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Screening Memory and Reframing Loss in Contemporary Japanese Cinema

April 27, 2017 - 4:30pm to 6:00pm
Knight Building, Room 102, 521 Memorial Way
Earl Jackson Jr.-Associate Professor emeritus from UC Santa Cruz

Free and open to the public. Please RSVP here.

PLEASE NOTE TIME CHANGE: This event has been moved from 4:15 - 5:45 pm to 4:30 - 6:00 pm.

This talk will examine changes in the relations of cinema, memory, and loss in Japanese cinema focusing on technological redistribution of memory and the expansion of the subject of loss in the Japanese cinema at the turn of the millennium. The reading of You Were Like a Wild Chrysanthemum (Kinoshita Keisuke 1955) will be contrasted with readings of Love Letter (Iwai Shunji 1995) and Miike Takashi’s Dead or Alive trilogy: Dead or Alive (1999-2002). Professor Jackson will delineate the divergence of the millennial film from the melodrama by examining a feature they share: the experience of loss as an orientation to the world and its meanings, although the forms of loss vary: bereavement (loss of an other); nostalgia (loss of home); and alienation (loss of identity). Loss in the classical melodrama is represented and reconciled within a primarily aesthetico-ethical system, while loss in the contemporary film is adjudicated through commodification of memory and articulated through socio-political antagonisms.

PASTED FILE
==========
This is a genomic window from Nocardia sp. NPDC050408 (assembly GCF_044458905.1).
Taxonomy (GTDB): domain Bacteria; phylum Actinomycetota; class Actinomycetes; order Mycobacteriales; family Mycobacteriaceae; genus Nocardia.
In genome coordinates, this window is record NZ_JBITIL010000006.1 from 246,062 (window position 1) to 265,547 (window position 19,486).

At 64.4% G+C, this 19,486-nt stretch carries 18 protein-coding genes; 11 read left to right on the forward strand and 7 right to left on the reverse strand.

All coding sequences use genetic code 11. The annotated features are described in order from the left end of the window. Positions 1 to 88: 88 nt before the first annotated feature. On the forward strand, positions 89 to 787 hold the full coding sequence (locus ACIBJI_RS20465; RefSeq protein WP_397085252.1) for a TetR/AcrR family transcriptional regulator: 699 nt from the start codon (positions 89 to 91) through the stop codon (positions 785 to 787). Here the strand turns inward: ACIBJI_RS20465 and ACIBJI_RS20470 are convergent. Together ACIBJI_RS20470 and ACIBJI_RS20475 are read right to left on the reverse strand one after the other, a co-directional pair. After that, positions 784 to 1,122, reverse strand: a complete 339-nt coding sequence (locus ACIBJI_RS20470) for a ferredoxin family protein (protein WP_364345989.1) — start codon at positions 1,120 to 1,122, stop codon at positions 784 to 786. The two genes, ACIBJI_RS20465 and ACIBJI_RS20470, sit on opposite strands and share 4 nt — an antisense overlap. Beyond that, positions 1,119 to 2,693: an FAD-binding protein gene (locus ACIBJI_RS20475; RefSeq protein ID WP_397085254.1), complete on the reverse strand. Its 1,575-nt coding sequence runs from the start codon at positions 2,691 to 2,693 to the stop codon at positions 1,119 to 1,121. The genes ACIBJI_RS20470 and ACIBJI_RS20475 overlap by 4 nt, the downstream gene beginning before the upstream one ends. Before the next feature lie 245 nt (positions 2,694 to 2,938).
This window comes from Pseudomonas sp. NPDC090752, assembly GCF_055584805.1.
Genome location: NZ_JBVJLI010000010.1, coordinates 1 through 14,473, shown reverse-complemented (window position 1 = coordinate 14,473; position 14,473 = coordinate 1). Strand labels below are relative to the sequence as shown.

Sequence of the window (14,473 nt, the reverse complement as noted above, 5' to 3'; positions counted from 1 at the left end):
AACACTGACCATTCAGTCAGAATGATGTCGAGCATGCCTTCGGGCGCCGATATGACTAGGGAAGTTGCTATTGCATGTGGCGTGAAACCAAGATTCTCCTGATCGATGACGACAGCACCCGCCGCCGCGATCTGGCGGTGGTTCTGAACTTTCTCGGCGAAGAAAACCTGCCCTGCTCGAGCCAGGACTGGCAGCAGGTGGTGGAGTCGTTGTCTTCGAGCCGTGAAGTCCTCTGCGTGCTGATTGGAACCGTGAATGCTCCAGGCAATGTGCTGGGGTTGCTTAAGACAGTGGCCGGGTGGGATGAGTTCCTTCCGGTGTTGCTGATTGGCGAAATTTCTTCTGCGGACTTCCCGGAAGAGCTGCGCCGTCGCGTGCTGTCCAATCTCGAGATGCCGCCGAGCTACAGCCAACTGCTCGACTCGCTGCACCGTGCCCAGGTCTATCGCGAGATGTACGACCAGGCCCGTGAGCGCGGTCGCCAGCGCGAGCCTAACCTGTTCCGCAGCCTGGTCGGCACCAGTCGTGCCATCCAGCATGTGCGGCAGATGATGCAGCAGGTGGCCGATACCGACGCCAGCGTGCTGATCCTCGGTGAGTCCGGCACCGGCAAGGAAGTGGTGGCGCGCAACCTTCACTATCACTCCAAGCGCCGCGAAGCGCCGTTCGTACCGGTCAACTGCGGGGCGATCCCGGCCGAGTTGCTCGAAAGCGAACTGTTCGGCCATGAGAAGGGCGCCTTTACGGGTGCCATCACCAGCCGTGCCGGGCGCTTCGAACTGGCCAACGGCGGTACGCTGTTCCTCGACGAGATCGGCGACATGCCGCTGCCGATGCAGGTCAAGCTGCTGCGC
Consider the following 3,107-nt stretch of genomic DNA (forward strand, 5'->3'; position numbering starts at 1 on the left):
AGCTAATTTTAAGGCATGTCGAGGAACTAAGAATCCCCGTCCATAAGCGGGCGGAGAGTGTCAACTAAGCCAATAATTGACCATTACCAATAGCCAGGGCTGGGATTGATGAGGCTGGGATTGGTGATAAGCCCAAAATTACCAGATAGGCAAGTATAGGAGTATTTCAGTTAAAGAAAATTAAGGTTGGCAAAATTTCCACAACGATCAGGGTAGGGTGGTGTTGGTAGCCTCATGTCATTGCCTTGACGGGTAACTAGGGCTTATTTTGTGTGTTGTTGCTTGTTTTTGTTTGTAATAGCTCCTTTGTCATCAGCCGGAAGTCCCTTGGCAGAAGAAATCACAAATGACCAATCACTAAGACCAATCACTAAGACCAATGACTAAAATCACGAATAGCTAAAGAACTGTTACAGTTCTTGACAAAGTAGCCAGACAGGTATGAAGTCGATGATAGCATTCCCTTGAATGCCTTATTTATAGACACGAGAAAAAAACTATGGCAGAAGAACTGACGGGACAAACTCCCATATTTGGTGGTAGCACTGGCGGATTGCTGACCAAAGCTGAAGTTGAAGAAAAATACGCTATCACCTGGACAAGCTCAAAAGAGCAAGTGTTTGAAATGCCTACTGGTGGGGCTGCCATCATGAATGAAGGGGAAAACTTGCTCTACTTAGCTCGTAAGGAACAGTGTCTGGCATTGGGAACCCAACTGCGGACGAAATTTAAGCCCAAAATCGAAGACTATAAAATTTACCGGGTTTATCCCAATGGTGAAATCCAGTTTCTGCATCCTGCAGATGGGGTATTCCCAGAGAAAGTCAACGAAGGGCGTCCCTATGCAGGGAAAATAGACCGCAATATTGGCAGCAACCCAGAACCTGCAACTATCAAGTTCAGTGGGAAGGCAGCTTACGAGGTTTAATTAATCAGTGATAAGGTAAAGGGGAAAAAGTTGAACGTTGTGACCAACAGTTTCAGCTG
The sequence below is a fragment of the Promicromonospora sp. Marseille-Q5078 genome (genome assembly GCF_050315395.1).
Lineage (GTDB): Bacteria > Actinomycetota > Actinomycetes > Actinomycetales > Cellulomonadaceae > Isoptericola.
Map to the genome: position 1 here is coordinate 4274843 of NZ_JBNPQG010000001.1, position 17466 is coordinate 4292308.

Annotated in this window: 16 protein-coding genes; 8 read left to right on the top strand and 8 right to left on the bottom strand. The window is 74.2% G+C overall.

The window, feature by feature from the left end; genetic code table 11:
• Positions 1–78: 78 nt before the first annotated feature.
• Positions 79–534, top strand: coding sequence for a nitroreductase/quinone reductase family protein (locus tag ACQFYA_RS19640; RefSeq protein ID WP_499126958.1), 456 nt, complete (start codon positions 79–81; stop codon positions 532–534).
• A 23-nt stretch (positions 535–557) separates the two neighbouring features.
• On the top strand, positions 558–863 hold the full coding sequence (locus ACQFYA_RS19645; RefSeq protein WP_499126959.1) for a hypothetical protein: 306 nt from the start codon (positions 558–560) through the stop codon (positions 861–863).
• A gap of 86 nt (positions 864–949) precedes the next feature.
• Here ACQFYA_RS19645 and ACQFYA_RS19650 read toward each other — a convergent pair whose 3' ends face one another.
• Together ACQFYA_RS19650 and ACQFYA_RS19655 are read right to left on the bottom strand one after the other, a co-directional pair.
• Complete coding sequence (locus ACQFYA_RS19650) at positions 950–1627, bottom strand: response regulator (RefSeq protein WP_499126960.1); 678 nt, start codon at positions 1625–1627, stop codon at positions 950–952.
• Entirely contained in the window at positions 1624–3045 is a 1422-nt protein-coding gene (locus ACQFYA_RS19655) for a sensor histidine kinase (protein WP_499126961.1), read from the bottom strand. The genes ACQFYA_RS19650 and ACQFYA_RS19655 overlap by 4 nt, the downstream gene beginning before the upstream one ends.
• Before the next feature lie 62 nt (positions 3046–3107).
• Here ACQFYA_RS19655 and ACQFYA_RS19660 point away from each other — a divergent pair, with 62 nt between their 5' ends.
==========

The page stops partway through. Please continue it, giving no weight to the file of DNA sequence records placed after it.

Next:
Earl Jackson Jr., Associate Professor emeritus from UC Santa Cruz, is currently Professor at National Chiao Tung University in Taiwan. He is author of Strategies of Deviance: Studies in Gay Male Representation, and essays on Japanese literature and Japanese and Korean cinema. He worked in Korean indpendent cinema as screenwriter, editor, and actor. He appeared as the villain in Barbie (Sangwoo Lee 2010).  He has recently completed a monograph on Japanese anime, Technopoetic Japan, and is currently writing a study of  the relation of theory and practice in Japanese Cinema.

Free and open to the public. Please RSVP here.

Event Sponsor: 
Center for East Asian Studies, Department of East Asian Languages and Cultures
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